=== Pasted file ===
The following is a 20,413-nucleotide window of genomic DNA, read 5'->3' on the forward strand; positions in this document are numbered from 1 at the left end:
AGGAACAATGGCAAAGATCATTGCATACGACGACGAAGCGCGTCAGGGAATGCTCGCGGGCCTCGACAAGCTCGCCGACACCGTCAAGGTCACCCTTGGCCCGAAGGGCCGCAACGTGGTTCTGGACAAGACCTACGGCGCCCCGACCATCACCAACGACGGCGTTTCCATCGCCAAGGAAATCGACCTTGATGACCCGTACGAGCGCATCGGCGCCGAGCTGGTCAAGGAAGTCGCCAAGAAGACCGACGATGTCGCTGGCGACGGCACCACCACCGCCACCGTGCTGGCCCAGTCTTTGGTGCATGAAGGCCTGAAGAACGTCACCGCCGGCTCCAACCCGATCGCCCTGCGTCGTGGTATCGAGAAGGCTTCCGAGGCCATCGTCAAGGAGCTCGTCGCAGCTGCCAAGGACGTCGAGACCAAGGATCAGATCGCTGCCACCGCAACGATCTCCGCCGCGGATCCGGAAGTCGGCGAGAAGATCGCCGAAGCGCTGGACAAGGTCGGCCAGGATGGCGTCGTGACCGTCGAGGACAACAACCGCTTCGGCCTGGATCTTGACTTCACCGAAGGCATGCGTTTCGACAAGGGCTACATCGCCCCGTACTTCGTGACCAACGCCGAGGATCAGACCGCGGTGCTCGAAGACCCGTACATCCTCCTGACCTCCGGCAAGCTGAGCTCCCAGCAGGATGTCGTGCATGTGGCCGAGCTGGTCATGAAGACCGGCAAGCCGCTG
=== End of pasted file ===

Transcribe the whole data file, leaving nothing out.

The following is a 20,413-nucleotide window of genomic DNA, read 5'->3' on the forward strand; positions in this document are numbered from 1 at the left end:
AGGAACAATGGCAAAGATCATTGCATACGACGACGAAGCGCGTCAGGGAATGCTCGCGGGCCTCGACAAGCTCGCCGACACCGTCAAGGTCACCCTTGGCCCGAAGGGCCGCAACGTGGTTCTGGACAAGACCTACGGCGCCCCGACCATCACCAACGACGGCGTTTCCATCGCCAAGGAAATCGACCTTGATGACCCGTACGAGCGCATCGGCGCCGAGCTGGTCAAGGAAGTCGCCAAGAAGACCGACGATGTCGCTGGCGACGGCACCACCACCGCCACCGTGCTGGCCCAGTCTTTGGTGCATGAAGGCCTGAAGAACGTCACCGCCGGCTCCAACCCGATCGCCCTGCGTCGTGGTATCGAGAAGGCTTCCGAGGCCATCGTCAAGGAGCTCGTCGCAGCTGCCAAGGACGTCGAGACCAAGGATCAGATCGCTGCCACCGCAACGATCTCCGCCGCGGATCCGGAAGTCGGCGAGAAGATCGCCGAAGCGCTGGACAAGGTCGGCCAGGATGGCGTCGTGACCGTCGAGGACAACAACCGCTTCGGCCTGGATCTTGACTTCACCGAAGGCATGCGTTTCGACAAGGGCTACATCGCCCCGTACTTCGTGACCAACGCCGAGGATCAGACCGCGGTGCTCGAAGACCCGTACATCCTCCTGACCTCCGGCAAGCTGAGCTCCCAGCAGGATGTCGTGCATGTGGCCGAGCTGGTCATGAAGACCGGCAAGCCGCTG